Our Consumer Law practice in Europe and the UK, is rooted in the tradition established by the firm’s Chairman, Michael Hausfeld, who is widely noted for his David & Goliath cases against big corporations in the US. The UK practice includes Ingrid Gubbay, a former Principal legal advisor for Which?, the largest consumer organisation in the EU, where she gained first-hand knowledge of consumer issues and the needs of small businesses.
The Consumer Rights Act 2015
Hausfeld has long been pushing for reform of the collective redress system which could facilitate speedier recovery and encourage settlements in private damages claims related to anti-competitive behaviour. We were part of a Working Group consulted on the envisaged changes to the private enforcement of competition law in the UK. These were finally introduced on 1 October 2015 when the Consumer Rights Act 2015 (the “Act”) and the new Competition Appeal Tribunal Rules 2015 came into force.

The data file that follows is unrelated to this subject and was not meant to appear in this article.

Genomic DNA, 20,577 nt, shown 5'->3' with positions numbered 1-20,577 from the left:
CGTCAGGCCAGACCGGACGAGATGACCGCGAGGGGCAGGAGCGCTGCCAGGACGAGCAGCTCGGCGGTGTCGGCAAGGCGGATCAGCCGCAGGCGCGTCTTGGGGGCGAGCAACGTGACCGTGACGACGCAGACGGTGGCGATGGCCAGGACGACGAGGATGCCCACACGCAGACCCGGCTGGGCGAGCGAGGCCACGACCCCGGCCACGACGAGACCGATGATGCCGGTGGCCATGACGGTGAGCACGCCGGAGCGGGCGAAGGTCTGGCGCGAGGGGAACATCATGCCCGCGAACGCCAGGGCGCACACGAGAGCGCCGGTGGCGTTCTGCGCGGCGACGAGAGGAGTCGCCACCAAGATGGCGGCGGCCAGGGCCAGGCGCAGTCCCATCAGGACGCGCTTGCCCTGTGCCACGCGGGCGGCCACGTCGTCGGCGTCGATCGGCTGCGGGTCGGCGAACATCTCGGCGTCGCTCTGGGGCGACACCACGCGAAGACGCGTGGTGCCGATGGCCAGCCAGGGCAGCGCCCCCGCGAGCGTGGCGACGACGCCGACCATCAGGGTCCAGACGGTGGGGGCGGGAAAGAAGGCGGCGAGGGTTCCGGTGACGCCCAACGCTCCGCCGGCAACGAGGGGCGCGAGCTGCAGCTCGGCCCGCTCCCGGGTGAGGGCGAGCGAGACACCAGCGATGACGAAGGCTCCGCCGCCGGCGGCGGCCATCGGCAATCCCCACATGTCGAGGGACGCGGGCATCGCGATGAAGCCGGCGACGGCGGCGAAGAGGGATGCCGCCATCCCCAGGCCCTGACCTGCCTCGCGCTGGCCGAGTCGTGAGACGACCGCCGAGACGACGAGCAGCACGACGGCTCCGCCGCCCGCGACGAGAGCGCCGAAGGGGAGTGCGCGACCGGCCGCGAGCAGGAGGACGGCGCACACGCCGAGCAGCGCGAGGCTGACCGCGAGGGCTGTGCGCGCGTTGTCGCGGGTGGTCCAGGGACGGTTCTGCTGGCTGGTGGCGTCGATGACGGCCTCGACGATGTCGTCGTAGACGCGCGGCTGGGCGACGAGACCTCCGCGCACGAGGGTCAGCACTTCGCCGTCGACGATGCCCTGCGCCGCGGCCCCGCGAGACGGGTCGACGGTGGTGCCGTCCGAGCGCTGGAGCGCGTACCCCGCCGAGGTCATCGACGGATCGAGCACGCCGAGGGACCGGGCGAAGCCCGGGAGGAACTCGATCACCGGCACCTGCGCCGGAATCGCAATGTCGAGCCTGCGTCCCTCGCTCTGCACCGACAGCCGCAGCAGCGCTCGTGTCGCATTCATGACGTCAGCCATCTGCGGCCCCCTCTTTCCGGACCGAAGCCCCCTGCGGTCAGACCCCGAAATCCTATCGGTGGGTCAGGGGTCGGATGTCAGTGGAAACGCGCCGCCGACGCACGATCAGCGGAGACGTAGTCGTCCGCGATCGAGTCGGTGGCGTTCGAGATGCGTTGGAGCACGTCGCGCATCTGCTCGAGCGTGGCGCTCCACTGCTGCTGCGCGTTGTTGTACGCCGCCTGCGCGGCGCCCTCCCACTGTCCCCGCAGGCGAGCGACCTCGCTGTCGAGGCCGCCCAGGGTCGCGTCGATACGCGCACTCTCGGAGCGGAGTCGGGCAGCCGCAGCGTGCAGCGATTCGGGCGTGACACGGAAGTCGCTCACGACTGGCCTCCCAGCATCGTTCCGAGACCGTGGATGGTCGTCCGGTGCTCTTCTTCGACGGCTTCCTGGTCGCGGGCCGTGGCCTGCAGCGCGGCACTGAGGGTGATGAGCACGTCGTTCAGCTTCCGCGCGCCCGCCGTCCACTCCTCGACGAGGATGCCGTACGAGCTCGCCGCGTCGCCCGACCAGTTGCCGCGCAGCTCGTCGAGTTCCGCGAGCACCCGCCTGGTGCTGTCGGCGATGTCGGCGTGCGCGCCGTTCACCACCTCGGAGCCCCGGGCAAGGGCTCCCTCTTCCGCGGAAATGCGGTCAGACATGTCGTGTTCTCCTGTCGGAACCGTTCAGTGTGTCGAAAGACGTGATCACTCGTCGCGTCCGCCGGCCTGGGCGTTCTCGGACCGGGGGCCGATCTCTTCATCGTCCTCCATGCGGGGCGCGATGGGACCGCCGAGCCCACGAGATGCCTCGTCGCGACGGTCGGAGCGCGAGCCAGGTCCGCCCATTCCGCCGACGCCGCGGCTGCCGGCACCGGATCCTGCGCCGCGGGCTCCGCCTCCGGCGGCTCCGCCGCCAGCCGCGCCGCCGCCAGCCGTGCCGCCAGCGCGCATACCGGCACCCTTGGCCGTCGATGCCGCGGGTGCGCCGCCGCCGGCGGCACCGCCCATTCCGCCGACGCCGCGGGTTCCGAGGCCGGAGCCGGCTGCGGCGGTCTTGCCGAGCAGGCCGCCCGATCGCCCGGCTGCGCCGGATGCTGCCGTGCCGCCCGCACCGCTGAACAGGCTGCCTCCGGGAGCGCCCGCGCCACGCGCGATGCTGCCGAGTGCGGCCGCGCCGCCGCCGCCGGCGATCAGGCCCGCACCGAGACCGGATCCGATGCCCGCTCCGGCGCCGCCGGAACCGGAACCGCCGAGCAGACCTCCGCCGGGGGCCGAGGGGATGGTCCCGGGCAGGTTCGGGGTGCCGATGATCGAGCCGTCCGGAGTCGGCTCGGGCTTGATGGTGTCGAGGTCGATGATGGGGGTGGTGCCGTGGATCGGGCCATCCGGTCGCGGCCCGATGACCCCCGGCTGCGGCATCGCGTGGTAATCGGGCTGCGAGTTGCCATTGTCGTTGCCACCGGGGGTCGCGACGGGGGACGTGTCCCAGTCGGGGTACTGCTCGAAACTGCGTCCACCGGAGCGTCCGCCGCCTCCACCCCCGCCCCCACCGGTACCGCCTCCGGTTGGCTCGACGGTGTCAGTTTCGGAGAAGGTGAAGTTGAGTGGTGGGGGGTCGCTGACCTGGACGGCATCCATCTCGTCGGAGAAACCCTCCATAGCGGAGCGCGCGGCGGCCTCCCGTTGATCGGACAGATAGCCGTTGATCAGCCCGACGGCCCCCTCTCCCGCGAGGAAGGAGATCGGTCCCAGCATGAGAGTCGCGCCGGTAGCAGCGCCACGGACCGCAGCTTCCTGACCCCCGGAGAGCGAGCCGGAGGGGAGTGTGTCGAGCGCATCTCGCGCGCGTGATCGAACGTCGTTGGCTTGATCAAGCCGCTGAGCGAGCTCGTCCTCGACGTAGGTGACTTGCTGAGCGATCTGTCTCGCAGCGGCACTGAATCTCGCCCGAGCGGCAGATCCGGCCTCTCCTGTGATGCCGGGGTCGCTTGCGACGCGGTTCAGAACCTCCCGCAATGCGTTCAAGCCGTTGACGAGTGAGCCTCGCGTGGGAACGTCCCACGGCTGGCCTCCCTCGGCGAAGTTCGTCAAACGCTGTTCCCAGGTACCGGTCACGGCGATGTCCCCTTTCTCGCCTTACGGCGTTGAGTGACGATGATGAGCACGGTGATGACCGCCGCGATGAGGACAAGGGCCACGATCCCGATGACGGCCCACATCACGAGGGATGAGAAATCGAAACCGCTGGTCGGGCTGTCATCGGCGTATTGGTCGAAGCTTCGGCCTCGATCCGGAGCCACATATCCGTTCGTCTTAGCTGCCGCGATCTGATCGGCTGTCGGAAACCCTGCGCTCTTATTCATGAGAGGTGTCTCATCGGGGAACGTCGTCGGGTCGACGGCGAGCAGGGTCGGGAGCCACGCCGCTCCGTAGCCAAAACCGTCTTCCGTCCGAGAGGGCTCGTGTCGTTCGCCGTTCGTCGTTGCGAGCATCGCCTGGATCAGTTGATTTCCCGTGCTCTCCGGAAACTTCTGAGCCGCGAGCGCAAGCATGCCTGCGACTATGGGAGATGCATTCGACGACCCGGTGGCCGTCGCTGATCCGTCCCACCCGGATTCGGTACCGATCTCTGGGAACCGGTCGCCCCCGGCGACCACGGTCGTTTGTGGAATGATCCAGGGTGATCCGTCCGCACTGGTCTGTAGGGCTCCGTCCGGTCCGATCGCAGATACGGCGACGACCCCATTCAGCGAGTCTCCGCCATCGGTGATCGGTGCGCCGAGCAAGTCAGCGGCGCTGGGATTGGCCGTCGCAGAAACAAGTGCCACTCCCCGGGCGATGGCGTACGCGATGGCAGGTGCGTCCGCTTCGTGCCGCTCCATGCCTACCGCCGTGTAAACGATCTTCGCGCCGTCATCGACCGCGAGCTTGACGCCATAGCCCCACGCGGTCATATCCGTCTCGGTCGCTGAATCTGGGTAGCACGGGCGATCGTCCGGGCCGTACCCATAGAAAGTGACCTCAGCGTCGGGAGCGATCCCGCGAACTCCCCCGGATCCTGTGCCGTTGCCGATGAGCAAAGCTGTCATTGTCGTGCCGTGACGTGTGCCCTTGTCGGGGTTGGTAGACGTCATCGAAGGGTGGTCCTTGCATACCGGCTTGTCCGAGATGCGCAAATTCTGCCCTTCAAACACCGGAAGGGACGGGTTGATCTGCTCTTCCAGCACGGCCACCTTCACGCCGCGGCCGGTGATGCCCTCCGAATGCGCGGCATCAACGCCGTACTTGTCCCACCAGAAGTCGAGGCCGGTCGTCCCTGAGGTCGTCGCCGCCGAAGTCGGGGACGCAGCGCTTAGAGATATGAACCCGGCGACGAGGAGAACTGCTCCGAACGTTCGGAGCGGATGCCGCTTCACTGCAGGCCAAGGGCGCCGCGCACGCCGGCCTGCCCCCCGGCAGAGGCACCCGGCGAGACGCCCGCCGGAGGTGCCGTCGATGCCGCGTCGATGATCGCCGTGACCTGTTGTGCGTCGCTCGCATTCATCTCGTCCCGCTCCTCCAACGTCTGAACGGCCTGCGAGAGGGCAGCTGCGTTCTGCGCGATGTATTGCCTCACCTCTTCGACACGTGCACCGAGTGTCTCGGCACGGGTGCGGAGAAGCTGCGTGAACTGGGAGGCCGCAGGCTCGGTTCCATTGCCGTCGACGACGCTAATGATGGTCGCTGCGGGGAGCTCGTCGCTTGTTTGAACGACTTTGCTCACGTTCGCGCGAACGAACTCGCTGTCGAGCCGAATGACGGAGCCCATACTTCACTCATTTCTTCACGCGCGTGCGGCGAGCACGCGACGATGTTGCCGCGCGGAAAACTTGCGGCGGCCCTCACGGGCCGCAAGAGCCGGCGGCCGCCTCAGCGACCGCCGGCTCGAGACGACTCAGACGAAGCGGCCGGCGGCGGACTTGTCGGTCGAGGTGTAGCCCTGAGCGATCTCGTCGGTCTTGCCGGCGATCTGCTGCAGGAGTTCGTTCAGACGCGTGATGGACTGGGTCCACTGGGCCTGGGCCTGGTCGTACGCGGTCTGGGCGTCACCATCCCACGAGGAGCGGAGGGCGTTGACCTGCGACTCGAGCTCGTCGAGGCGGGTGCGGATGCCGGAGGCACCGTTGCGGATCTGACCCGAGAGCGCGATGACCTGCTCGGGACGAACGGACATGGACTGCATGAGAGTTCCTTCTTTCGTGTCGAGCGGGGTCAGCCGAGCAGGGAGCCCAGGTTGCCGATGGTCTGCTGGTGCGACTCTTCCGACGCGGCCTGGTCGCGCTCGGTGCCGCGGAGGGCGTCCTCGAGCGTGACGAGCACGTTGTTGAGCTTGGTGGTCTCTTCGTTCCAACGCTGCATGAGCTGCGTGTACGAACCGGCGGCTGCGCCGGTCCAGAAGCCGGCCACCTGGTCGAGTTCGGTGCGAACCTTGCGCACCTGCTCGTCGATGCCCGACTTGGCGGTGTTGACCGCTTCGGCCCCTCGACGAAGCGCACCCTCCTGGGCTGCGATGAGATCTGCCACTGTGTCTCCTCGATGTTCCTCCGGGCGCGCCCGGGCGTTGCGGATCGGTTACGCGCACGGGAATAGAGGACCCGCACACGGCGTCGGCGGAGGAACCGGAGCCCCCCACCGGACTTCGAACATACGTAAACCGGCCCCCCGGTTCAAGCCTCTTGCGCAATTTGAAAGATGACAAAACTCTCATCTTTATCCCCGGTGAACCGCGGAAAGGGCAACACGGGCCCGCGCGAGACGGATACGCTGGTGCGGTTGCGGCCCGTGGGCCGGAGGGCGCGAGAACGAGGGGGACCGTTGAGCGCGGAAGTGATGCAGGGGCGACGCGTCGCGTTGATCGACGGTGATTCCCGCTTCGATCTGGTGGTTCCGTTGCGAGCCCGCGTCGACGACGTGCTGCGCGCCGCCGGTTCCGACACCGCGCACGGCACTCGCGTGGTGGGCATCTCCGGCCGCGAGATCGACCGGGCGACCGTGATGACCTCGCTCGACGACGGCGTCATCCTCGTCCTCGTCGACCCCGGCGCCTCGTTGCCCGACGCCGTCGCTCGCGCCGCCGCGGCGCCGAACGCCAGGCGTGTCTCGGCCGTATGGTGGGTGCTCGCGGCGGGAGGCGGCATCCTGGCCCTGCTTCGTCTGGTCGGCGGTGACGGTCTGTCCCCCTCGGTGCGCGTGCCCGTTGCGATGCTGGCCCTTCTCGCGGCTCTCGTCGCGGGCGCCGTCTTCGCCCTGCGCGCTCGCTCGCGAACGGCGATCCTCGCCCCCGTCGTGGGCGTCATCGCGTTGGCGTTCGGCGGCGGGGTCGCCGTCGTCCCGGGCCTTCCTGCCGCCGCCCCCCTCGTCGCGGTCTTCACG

The Act, amongst other provisions, introduces a new opt-out regime for collective claims in the Competition Appeal Tribunal (the “CAT”) which aims to deliver a more effective mechanism for individual consumers and small and medium-sized enterprises (“SMEs”) to obtain redress from companies who have infringed competition law, which had an appreciable effect on the UK market. The Act also contains a number of important provisions which extend the CAT’s powers such as the introduction of a new fast-track procedure and the ability to grant injunctive relief.
With Hausfeld’s unparalleled experience acting for victims of anti-competitive behaviour, Hausfeld intend to utilise the new opportunities which the Act brings with a view to maximising recoveries for consumers and SMEs more quickly and efficiently under the new regime. For more information please click here.
EU Damages Directive
Our impressive track record in recovery of damages from cartelists in Europe, will likely be further enhanced by the introduction of presumption of harm in cartel cases in the Damages Directive. Due to come into force by the end of 2016, the Damages Directive disposes of the need for the claimants to rely on historic data and other extensive evidence to establish a prima facie case against the cartelists. For more information please click here.